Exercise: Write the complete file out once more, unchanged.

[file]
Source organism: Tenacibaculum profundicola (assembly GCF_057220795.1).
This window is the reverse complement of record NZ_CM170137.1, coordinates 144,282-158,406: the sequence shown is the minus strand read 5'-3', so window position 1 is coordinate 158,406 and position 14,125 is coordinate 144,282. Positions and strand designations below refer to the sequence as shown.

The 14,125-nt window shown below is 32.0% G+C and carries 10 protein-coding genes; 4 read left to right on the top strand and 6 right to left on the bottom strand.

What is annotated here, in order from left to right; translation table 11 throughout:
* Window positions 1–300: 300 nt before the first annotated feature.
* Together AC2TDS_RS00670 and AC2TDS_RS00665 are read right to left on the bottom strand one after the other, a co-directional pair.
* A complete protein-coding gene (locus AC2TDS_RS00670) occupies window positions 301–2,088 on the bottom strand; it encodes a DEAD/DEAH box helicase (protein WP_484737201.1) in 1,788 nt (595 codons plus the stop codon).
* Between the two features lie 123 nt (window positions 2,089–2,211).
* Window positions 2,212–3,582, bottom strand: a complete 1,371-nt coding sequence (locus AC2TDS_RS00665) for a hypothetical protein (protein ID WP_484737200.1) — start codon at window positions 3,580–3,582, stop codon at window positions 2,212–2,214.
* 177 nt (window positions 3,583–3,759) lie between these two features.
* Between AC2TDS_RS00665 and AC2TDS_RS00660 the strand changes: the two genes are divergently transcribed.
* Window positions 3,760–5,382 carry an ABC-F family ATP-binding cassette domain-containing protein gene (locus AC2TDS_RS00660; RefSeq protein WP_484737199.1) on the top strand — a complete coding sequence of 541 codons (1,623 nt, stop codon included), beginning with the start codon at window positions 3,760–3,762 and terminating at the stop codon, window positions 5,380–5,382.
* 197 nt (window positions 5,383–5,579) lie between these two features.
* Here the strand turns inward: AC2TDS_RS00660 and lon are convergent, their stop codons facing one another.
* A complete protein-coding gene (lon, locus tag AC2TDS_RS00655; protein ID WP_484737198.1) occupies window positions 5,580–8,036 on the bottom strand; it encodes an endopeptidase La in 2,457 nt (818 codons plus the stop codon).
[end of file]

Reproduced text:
Source organism: Tenacibaculum profundicola (assembly GCF_057220795.1).
This window is the reverse complement of record NZ_CM170137.1, coordinates 144,282-158,406: the sequence shown is the minus strand read 5'-3', so window position 1 is coordinate 158,406 and position 14,125 is coordinate 144,282. Positions and strand designations below refer to the sequence as shown.

The 14,125-nt window shown below is 32.0% G+C and carries 10 protein-coding genes; 4 read left to right on the top strand and 6 right to left on the bottom strand.

What is annotated here, in order from left to right; translation table 11 throughout:
* Window positions 1–300: 300 nt before the first annotated feature.
* Together AC2TDS_RS00670 and AC2TDS_RS00665 are read right to left on the bottom strand one after the other, a co-directional pair.
* A complete protein-coding gene (locus AC2TDS_RS00670) occupies window positions 301–2,088 on the bottom strand; it encodes a DEAD/DEAH box helicase (protein WP_484737201.1) in 1,788 nt (595 codons plus the stop codon).
* Between the two features lie 123 nt (window positions 2,089–2,211).
* Window positions 2,212–3,582, bottom strand: a complete 1,371-nt coding sequence (locus AC2TDS_RS00665) for a hypothetical protein (protein ID WP_484737200.1) — start codon at window positions 3,580–3,582, stop codon at window positions 2,212–2,214.
* 177 nt (window positions 3,583–3,759) lie between these two features.
* Between AC2TDS_RS00665 and AC2TDS_RS00660 the strand changes: the two genes are divergently transcribed.
* Window positions 3,760–5,382 carry an ABC-F family ATP-binding cassette domain-containing protein gene (locus AC2TDS_RS00660; RefSeq protein WP_484737199.1) on the top strand — a complete coding sequence of 541 codons (1,623 nt, stop codon included), beginning with the start codon at window positions 3,760–3,762 and terminating at the stop codon, window positions 5,380–5,382.
* 197 nt (window positions 5,383–5,579) lie between these two features.
* Here the strand turns inward: AC2TDS_RS00660 and lon are convergent, their stop codons facing one another.
* A complete protein-coding gene (lon, locus tag AC2TDS_RS00655; protein ID WP_484737198.1) occupies window positions 5,580–8,036 on the bottom strand; it encodes an endopeptidase La in 2,457 nt (818 codons plus the stop codon).